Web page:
Monday, July 28, 2014

To Pass The Time

"Two more weeks! Two more weeks!" I constantly chant to myself as my time here in China slowly comes to a close. This adventure has certainly been an amazing experience but I can't seem to stop daydreaming about my beautiful campus and a bed that feels more like a mattress and less like a concrete slab. Talking with my fellow students, I don't seem to be the only one who feels this way. As much as we love China and learning Chinese, many of us are hitting a wall and are now counting the days till we can return to the states. But, to make the time go a bit faster I'm going to tell you about our Midterm trip to An'Yang and a different side of China that we got to see.

   What is An'Yang, you ask? Now, I'm not surprised that you don't know. I myself have never heard of An'Yang before my time here. An'Yang is a smaller, more typical Chinese city. It's not as developed and not as touristy as Beijing, which is why no one has heard of it. Why, then, you must be wondering did we go to An'Yang if there is nothing to see? Ah, well that is where you are wrong. Inside the city itself, An'Yang may not be much to look at, but there some truly remarkable destinations just outside the city. But I'm getting ahead of myself. Let's start with day one of our weekend excursion.

THURSDAY July 10th -
    Midterm completed, brains weak and limping, the students here at CET piled onto first a bus than a bullet train for a total of roughly four hours before reaching our destination. We got to the hotel around 9 at night, and immediately saw the difference between Beijing and An'Yang. An'Yang is noticeably smaller and less developed than Beijing. There were less cars and more bikes and, surprisingly, more pollution. Our hotel was...fine...comfortable, but the bed was still concrete-esque (I've come to the conclusion that the Chinese people have an aversion for soft mattresses), however we had the most important thing of all air conditioning so we were content. We spent an hour or so wandering around the neighborhood looking for a place to eat, however none of the surrounding restaurants didn't quite suit our fancy so we opted for snacks instead. Then, exhausted and rung out from our early morning test, we went to bed.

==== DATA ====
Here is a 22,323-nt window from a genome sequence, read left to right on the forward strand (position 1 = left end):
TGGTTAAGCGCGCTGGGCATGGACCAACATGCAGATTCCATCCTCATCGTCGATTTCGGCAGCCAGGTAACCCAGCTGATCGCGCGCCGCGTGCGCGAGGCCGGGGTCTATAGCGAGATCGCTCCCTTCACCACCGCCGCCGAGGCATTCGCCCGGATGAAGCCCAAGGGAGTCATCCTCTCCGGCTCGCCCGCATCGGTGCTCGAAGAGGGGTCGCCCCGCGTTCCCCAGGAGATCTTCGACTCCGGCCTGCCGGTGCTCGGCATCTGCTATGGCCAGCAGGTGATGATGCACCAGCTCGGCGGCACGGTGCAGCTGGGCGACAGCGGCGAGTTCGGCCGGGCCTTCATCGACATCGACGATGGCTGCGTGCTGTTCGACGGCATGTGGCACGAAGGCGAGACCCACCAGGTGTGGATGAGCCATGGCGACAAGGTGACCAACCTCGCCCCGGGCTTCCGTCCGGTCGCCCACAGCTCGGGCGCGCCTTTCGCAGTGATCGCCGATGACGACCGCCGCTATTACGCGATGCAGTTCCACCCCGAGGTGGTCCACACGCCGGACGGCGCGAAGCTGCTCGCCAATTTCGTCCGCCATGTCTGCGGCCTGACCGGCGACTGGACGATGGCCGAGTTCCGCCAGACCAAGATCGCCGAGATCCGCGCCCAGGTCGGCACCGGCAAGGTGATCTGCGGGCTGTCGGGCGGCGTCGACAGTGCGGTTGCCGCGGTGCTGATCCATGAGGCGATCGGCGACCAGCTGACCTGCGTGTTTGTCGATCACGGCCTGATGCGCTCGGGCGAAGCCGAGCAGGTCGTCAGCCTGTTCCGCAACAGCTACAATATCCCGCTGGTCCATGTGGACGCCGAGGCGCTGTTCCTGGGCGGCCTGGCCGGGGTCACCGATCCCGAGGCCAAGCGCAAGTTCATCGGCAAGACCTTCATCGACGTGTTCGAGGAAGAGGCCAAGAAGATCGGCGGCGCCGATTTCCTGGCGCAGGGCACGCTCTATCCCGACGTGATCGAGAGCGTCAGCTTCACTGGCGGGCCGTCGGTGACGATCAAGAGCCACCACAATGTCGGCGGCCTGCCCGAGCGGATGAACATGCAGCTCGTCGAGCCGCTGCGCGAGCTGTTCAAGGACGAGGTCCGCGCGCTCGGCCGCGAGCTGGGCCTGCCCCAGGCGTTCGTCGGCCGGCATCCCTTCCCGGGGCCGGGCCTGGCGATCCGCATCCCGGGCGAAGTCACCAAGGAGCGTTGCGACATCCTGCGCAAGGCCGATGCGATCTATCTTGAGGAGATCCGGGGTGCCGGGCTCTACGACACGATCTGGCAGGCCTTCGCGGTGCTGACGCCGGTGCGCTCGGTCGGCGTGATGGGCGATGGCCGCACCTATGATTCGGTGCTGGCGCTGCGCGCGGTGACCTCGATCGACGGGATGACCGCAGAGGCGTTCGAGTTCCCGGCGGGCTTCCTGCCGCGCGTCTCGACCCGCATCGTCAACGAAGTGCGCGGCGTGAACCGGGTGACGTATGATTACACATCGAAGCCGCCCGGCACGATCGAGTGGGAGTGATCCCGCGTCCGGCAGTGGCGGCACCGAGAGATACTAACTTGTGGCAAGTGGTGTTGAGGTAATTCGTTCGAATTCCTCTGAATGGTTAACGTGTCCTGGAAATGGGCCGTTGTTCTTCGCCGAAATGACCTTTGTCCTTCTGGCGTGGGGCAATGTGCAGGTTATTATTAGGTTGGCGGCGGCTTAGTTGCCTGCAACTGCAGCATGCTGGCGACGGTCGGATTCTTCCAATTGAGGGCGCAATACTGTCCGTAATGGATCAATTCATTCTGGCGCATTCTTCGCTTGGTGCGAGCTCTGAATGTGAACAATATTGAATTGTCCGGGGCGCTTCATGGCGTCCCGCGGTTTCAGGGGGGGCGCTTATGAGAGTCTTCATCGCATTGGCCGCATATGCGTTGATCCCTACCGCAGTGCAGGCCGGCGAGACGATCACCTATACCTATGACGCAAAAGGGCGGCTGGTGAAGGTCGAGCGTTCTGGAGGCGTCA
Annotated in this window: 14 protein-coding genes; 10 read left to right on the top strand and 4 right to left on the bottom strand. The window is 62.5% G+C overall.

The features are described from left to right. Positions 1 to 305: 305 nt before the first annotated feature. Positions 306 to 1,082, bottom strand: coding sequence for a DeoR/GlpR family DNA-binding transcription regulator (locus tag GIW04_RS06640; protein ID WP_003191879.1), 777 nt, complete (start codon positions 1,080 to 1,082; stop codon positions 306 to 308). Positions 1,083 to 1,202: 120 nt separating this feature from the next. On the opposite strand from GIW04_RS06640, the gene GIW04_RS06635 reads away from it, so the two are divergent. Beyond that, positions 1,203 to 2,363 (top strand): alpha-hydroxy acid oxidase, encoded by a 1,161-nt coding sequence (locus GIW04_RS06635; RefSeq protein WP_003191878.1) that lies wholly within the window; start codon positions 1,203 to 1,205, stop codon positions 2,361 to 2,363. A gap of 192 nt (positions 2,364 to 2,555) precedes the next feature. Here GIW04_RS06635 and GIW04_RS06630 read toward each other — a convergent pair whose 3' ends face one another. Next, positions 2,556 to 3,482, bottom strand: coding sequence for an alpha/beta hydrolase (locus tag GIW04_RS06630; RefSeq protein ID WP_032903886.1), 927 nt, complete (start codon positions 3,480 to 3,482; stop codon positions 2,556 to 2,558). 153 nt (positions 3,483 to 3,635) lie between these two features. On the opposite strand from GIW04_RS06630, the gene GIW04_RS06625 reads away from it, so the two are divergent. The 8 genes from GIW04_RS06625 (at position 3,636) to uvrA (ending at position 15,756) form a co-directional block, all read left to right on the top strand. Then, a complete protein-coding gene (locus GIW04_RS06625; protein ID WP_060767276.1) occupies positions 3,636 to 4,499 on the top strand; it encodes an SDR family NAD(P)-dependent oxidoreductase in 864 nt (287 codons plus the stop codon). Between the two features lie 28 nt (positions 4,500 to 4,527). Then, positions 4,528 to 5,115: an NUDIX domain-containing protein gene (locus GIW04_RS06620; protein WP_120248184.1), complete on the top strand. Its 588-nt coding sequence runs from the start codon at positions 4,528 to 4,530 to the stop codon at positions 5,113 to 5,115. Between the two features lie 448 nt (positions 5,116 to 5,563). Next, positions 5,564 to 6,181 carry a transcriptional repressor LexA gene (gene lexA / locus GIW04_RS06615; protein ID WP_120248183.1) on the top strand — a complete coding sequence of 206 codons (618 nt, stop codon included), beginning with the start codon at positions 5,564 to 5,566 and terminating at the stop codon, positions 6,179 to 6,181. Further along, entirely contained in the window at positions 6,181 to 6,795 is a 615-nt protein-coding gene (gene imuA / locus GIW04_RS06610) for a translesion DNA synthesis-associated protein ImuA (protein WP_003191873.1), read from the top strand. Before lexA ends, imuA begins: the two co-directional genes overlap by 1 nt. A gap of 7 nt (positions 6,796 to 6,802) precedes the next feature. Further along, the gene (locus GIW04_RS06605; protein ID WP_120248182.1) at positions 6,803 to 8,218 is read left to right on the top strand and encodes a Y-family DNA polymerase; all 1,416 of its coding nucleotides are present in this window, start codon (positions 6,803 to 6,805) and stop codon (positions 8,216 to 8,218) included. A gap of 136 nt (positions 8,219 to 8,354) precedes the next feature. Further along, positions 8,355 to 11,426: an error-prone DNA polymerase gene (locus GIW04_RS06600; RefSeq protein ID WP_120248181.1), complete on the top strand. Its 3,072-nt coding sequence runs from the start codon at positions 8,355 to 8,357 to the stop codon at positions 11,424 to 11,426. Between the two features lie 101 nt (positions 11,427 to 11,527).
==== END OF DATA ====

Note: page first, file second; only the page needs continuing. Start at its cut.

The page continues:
FRIDAY July 11th -
    Up at the ungodly hour of 6am, my roommate and I prepared for a day of sun and sweat. Our itinerary for the day; an early morning hike of Wang Xiangyan Mountain in Taihang Canyon than in the afternoon we were going to hike through Peach Blossom Gorge. So, we anticipated a lot of walking, sweating, and exhaustion.
   After a two hour bus ride from our hotel to the Wang Xiangyan Mountain, we piled through the gates of the Canyon and began our ascent. At first, all the CET students were clumped together, moving as one big mass through the bridges and up the stairs. But as the inclines became gradually more and more steep, and the climbing more treacherous we separated into smaller and smaller groups. I ended up in a small group of four that consisted of myself, my roommate, and my two friends Eric and Kiera.
Our first look at the mountain range after getting off the bus
The gate into the Canyon
There were a lot of gorgeous wildflowers around the gate
to the Canyon so I took a picture of one with the
mountain in the background.
 Climbing up the mountain was probably the greatest test of stamina I have experience so far in my 20 years of life. Though the climbing itself wasn't hard (we often had rickety stairs up the sides of the mountain or metal ladders with wooden planks) it was just a very long climb, which made it so challenging. However, for the most part, the most challenging section of the hike was at the very beginning. Once we were past that it was almost like a leisurely stroll through the mountainside.
Important direction on how to climb up the mountain.
Go up the climbing up path.
A shot of one of the less rickety
staircases we had to go up.

And success! We climbed up half
the mountain.

Most of the rest of the hike was like
this or just stone pathways. 

Ran into my boyfriend during the hike.